Microsoft has announced the general availability of Azure Functions 2.0. The new release aims to handle demanding workloads, which should make managing the scale of serverless applications easier than ever before.
With an improved user experience, and new developer capabilities, the release is evidence of Microsoft looking to take full advantage of interest in serverless computing.
New features in Azure Functions 2.0
Azure Functions can now run on more platforms
Azure Functions are now supported on more environments, including local Mac or Linux machines. An integration with its VS Code will help developers have a best-in-class serverless development experience on any platform.
Functions 2.0 has added general host improvements, support for more modern language runtimes, and the ability to run code from a package file. .NET developers can now author functions using .NET Core 2.1. This provides a significant performance gain and helps to develop and run .NET functions in more places. Assembly resolution functions have been improved to reduce the number of conflicts. Functions 2.0 now supports both Node 8 and Node 10, with improved performance in general.
A powerful new programming model
Bindings and integrations of Functions 1.0 have been improvised in functions 2.0. All bindings are brought in as extensions. The change to decoupled extension packages allows bindings (and their dependencies) to be versioned without depending on the core runtime. The recent launch of Azure SignalR Service, a fully managed service, enables focus on building real-time web experiences without worrying about setting up, hosting, scaling, or load balancing the SignalR server. Find an extension for this service, in this GitHub repo. Check out the SignalR Service binding reference to start building real-time serverless applications.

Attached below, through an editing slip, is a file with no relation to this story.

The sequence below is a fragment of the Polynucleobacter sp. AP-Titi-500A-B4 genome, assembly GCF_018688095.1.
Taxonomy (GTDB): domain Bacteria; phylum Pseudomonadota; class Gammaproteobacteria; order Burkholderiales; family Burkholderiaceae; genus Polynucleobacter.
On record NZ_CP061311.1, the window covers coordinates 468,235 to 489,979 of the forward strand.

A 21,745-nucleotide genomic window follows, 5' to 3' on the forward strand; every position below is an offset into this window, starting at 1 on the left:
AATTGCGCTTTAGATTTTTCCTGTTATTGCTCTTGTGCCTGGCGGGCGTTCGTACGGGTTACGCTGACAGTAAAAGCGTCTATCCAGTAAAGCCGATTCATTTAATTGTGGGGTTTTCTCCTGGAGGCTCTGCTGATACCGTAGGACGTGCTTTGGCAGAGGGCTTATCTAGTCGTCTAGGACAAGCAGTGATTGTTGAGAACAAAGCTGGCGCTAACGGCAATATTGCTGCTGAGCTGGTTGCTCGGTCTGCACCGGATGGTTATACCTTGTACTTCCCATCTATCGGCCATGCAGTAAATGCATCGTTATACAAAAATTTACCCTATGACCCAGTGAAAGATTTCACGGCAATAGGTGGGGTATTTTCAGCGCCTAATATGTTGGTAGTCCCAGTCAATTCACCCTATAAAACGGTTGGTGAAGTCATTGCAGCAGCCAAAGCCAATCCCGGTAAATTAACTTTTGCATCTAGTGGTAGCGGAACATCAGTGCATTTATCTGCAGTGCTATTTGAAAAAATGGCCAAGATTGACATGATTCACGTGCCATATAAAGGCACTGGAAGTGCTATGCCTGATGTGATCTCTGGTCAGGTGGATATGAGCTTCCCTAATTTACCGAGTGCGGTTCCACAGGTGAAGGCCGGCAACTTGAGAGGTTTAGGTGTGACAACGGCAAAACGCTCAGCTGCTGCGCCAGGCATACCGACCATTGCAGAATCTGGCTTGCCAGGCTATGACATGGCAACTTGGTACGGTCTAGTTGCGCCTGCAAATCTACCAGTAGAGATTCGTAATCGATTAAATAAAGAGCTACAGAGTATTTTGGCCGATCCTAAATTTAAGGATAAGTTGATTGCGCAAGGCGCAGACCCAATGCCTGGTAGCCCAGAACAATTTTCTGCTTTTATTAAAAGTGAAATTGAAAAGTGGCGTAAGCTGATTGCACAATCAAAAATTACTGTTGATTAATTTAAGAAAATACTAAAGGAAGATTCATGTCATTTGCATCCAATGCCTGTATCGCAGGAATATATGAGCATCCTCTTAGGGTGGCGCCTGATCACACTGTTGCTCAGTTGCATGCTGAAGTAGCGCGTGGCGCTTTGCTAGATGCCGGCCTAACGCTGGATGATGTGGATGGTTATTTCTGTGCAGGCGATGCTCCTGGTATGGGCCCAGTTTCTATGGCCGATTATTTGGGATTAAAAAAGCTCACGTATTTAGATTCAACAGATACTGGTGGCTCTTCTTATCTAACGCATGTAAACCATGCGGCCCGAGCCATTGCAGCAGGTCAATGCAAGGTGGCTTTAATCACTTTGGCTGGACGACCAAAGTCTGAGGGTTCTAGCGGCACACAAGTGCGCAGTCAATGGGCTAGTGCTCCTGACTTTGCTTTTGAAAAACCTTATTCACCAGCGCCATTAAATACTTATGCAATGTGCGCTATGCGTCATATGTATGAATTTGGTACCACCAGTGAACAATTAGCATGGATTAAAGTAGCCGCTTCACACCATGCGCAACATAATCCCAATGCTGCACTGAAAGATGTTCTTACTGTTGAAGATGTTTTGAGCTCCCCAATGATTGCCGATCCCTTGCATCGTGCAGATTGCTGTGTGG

To improve productivity, Microsoft has introduced a powerful native tooling inside of Visual Studio, VS Code, VS for Mac, and a CLI that can be run alongside any code editing experience. In Functions 2.0, more visibility is given to distributed tracing. Dependencies are automatically tracked, and cross-resource connections are automatically correlated across a variety of services
To know more about the updates in Azure Functions 2.0 head to Microsoft’s official Blog